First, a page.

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Reuben Abati: P&ID vs. Nigeria – A Review



The report that a commercial court in the UK has ruled that Nigeria must pay a UK firm, Process and Industrial Development Limited (P & ID) a sum of $9.6 billion or have its assets in the UK to the tune of that amount forfeited has generated more than a little interest. For a country with a foreign reserve of $45 billion and sovereign debt profile of over $80 billion that judgment debt is quite a lot, potentially capable of rendering Nigeria even more technically insolvent. Dayo Apata, Permanent Secretary of the Ministry of Justice and Solicitor-General of the Federation has told the public that Nigeria will appeal the judgement and apply for a stay of execution to forestall the enforcement order that has been granted. Whereas this may be a logical step to take, even if it may achieve nothing in the long run other than putting more money in the pockets of counsel, there are specific issues that have been thrown up by Nigeria’s (mis)management of the case so far and the ruling of the UK court.

The first issue is Nigeria’s habitual disregard for the sanctity of contracts and terms of agreement, and the failure of Nigeria’s representatives in many cases to enter into agreements that are in the best interest of the country. The facts of the case in Process & Industrial Development vs. Federal Republic of Nigeria (2019) EWHC2241 (Comm), by way of summary are as follows: In January 2010, the Federal Republic of Nigeria (FRN), through its Ministry of Petroleum Resources entered into a Gas Supply and Processing Agreement (GSPA) with P&ID. Under the terms of the agreement, Nigeria “was to supply natural gas (wet gas) at no cost to P&ID via a government pipeline to the site of P&ID’s production facility.” P&ID was required to construct and operate the facility, process the wet gas and return to the government of Nigeria, lean gas to be used for power generation at no cost to the government of Nigeria. P&ID was entitled to other derivatives stripped from the wet gas. The GSPA had a tenure of 20 years from the date of first supply of wet gas. Clause 20 of the GSPA provided for (a) the agreement to be construed in accordance with the laws of Nigeria; (b) in the event of a dispute over the interpretation or performance of the Agreement, which cannot be resolved amicably, either party will serve on the other a notice of arbitration, (c) the Arbitration award shall be final and binding upon the parties and (d) “the venue of the arbitration shall be London, England or otherwise as agreed by the Parties.” Two years later, a dispute arose between the P&ID and the Nigerian Government, and as this could not be settled amicably, the former served a notice of arbitration on the Nigerian government on the grounds that Nigeria had failed to make Wet Gas available in accordance with the GSPA.

The matter went before an Arbitration Tribunal, under the Rules of the Nigerian Arbitration and Conciliation Act 2004, with London, England as place of Arbitration. After affirming its jurisdiction in the matter, the Tribunal began its procedural hearing to determine whether or not there was any repudiatory breach of contract. At this point, there was an attempt by the Ministry of Petroleum to reach a settlement agreement with P&ID to the tune of $850 million, payable in instalments. This was submitted for Presidential approval a week to President Jonathan’s departure from office. It would have amounted to tying the hands of the incoming government to grant the approval for the payment of that sum. Meanwhile, the Arbitration Tribunal had bifurcated the case and by July 2015, it affirmed that indeed Nigeria had failed to perform its obligations under the GSPA and then unanimously decided that P&ID was entitled to damages with interest. It took the new Nigerian government more than 4 months to respond. The excuse given for the delay, by Ms. Folakemi Adelore, witness for Nigeria, was that there had been a change of administration in Nigeria and that Ministers, including the Attorney General had only just been appointed. Nigeria asked for an extension of time to act on the outcome of the Arbitration Tribunal.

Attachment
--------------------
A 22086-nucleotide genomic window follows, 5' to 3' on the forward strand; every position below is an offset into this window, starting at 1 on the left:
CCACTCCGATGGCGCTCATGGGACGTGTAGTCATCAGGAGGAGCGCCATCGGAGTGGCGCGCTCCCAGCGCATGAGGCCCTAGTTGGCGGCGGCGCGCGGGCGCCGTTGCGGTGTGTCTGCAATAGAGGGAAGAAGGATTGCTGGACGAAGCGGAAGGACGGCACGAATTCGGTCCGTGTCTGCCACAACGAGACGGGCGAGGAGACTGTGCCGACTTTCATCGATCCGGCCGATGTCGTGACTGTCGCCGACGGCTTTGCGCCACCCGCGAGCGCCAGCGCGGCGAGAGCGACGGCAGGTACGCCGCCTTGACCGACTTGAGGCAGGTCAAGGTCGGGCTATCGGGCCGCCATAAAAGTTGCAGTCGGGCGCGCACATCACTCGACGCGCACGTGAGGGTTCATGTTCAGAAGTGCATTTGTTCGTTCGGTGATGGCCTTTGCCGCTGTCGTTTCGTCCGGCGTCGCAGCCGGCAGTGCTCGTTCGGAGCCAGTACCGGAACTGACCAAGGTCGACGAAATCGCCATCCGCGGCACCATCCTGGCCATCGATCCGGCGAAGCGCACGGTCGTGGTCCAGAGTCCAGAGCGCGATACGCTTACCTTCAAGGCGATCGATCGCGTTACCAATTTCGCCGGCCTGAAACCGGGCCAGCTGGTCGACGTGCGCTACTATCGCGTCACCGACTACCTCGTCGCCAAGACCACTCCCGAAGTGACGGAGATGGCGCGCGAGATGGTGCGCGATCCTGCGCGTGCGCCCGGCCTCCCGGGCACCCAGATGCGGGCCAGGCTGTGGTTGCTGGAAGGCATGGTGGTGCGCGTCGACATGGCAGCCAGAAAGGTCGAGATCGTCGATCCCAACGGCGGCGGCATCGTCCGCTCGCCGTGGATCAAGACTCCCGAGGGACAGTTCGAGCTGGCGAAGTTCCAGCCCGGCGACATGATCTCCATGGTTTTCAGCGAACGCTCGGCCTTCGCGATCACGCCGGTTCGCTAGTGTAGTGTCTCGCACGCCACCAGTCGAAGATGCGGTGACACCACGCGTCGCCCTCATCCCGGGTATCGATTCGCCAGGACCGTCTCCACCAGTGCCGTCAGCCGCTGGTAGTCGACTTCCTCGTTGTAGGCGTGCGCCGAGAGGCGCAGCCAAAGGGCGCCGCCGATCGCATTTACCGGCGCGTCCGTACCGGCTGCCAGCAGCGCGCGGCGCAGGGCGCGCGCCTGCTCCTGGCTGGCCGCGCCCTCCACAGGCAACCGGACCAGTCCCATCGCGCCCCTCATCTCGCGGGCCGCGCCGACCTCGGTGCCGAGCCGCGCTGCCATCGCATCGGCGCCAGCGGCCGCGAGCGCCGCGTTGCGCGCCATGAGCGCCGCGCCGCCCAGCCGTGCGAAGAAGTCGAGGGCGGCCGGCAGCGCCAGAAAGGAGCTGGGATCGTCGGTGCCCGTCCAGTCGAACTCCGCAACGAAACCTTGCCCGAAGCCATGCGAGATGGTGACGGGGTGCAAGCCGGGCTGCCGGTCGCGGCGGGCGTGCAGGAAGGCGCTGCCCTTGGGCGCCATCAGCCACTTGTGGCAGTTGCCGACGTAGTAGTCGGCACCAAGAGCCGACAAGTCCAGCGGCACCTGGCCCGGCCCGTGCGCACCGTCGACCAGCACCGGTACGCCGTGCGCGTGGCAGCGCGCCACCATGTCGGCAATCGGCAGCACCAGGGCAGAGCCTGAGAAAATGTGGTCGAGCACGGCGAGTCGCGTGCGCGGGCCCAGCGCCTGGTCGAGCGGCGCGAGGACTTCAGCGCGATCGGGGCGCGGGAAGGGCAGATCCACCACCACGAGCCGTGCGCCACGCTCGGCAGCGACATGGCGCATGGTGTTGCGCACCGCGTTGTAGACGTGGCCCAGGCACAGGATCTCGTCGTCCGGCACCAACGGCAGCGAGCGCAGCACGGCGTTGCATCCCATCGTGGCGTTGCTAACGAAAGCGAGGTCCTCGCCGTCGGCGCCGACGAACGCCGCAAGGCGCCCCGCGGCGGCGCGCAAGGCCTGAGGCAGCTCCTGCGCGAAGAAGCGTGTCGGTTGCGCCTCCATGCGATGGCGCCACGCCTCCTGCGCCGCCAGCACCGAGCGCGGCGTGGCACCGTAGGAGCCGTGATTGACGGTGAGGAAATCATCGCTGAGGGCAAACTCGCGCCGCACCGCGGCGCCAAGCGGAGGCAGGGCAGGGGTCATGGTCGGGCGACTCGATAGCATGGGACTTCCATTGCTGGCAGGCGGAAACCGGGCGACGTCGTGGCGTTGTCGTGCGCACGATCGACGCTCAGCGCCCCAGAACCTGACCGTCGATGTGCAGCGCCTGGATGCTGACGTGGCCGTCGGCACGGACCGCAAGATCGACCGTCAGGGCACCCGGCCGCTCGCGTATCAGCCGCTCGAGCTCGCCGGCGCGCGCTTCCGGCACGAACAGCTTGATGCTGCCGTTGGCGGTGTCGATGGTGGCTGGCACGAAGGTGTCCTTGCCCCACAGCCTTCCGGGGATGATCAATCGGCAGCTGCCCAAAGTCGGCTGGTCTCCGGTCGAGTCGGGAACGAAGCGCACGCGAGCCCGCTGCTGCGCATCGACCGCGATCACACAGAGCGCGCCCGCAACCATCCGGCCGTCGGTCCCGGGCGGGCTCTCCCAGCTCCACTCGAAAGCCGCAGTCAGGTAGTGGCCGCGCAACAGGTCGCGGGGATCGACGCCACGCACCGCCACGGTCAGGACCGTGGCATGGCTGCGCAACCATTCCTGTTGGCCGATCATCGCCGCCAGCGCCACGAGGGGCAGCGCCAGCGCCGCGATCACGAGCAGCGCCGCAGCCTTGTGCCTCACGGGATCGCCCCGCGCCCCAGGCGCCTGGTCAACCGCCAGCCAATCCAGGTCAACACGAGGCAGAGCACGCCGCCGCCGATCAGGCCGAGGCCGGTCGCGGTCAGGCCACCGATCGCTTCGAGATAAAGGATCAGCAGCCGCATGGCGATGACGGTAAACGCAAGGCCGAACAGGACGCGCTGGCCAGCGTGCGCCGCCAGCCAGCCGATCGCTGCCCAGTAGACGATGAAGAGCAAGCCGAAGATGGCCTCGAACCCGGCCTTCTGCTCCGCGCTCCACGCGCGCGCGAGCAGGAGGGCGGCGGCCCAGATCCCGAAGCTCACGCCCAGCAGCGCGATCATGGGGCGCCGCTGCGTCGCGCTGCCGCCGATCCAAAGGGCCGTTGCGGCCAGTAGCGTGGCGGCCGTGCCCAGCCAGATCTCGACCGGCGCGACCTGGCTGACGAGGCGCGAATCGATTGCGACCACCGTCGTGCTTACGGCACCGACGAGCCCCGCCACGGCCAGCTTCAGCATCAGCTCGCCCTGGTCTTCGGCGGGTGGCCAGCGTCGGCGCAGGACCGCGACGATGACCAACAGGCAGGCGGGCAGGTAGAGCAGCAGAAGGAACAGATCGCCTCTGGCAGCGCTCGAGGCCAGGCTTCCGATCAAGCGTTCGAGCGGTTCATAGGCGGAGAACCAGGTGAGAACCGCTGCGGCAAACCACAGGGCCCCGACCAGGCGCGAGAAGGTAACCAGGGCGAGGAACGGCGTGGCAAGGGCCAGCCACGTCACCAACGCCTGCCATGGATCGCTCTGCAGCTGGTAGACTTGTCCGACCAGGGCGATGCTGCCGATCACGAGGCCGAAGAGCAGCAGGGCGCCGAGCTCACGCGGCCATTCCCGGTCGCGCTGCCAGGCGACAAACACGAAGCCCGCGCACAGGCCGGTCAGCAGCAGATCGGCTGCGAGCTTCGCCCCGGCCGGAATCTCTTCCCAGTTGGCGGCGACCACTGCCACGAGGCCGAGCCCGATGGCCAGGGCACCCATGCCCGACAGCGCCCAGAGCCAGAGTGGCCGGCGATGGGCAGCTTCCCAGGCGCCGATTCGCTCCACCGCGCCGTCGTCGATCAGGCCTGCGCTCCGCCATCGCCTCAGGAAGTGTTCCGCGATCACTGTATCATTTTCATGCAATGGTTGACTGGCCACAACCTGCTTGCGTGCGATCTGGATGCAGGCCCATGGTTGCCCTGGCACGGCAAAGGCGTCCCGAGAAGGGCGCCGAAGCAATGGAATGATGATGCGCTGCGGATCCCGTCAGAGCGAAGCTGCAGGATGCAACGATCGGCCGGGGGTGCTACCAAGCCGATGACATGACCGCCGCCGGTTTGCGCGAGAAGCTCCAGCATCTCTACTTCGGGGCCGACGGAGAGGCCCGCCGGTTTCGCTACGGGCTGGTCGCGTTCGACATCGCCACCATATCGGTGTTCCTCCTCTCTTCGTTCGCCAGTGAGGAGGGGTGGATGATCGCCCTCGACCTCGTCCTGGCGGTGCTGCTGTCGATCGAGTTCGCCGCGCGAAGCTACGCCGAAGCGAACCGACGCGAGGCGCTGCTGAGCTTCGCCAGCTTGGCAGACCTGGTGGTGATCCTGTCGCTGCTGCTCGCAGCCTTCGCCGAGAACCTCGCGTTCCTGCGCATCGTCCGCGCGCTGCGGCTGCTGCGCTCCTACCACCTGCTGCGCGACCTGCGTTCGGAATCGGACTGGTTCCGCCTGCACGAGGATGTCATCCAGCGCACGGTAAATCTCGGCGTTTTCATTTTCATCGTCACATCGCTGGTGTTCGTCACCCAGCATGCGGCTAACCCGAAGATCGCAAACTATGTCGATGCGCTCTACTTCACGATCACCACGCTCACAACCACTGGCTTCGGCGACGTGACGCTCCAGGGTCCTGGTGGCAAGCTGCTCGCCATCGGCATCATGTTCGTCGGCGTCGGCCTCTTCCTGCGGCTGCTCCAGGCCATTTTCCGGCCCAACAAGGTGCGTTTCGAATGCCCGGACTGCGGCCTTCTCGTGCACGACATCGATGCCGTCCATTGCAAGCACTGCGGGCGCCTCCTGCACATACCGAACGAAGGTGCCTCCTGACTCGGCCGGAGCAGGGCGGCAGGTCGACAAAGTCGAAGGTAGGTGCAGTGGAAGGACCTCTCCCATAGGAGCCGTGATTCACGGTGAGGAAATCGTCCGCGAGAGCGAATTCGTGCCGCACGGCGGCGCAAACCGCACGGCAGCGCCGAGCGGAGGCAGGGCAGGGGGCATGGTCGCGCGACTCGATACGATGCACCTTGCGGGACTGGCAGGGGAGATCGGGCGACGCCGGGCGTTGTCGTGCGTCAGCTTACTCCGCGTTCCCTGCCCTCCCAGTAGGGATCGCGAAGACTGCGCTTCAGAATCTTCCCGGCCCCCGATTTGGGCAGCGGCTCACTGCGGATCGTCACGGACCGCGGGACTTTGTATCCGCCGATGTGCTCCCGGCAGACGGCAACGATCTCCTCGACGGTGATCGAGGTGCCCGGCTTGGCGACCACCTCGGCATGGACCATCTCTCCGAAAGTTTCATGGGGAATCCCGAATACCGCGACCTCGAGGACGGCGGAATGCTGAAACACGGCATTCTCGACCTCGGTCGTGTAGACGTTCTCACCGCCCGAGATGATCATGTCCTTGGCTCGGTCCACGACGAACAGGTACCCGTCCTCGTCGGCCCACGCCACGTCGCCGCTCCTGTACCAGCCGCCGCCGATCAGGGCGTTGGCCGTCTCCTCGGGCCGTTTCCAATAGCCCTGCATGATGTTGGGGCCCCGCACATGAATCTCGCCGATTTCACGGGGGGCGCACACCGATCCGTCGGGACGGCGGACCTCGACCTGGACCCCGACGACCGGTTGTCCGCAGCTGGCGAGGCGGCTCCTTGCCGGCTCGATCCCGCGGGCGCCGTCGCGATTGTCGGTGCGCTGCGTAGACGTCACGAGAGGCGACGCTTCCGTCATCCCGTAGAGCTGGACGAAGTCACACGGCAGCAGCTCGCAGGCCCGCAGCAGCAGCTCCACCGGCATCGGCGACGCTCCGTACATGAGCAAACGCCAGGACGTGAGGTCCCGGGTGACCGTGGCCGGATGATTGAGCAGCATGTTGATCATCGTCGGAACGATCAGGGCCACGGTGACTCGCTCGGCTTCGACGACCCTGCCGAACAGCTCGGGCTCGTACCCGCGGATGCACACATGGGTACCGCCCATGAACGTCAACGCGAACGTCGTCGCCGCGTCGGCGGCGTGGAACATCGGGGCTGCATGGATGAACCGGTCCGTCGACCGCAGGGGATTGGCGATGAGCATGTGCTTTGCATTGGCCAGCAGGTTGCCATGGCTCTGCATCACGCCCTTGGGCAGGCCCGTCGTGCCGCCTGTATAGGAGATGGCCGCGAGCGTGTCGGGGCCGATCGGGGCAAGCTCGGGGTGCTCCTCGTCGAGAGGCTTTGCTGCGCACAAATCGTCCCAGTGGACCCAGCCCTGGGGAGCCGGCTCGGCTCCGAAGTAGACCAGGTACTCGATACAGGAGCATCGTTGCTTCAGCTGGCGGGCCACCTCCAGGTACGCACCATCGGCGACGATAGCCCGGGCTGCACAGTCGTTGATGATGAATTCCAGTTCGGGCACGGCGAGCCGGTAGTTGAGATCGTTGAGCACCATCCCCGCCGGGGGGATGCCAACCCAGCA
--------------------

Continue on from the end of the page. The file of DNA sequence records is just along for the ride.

The Commercial court led by Phillips J. dismissed that appeal and the explanation for the delay at the time. Unsuccessful in having its way in England, Nigeria took up the matter at the Lagos Judicial Division of the Federal High Court of Nigeria, seeking essentially the same reliefs that were rejected by Phillips J. When notified of the proceedings in the Lagos High Court, P&ID dismissed the proceedings as “abusive and as a deeply unattractive attempt to forum shop”. There was a back-and-forth exchange of emails between the parties involved and the Tribunal over the meaning of venue or seat of arbitration. The Tribunal would eventually rule that London is the seat of arbitration “in the juridical sense”. The Nigerian government then went back to the Lagos High Court to set aside the Tribunal’s Procedural Order No. 12 and got favourable judgment. The Arbitration proceedings in London continued nonetheless to determine the quantum of damages and on January 31, 2017, the Tribunal issued its Final Award. The Tribunal insisted that P&ID would have played its own part in the contract if Nigeria had not repudiated its own obligations. It therefore ruled in favour of P&ID and ordered Nigeria to pay US$6.597,000, 000 being net present value of the profits which would have been earned by the P&ID. The Federal Government was also asked to pay interest on the amount at 7% per annum from March 2013. This final ruling was given in 2017. The Nigerian Government refused to pay and also failed to appeal the ruling! Why?

It may be routine conduct in Nigeria to ignore court orders, and assume that nothing will happen but things don’t work like that in the international domain. In March 2018, P&ID went to the Commercial Court in England to institute proceedings for the enforcement of the Final Award as declared by the Arbitration Tribunal. The Nigerian Government again did not respond in time. It waited till October 2018 before it finally acknowledged service and applied for relief for sanctions. The matter would finally be heard by Justice Christopher Butcher. It should be noted that on all the issues raised before the court of Butcher J. viz: the seat of arbitration and the order of the High Court of Lagos, issue estoppel, the conclusions of Procedural Order No. 12, (that is the ruling of the Arbitration Tribunal), public policy, pre-award interest and whether or not, the Final Award in favour of P&ID was excessive and punitive, the Court found in favour of P&ID on all the issues. Justice Butcher’s ruling raises cogent and recondite points of law, in a learned and rigorous manner; but in one word, he butchered Nigeria. The manner in which he did so, I intend to indicate shortly.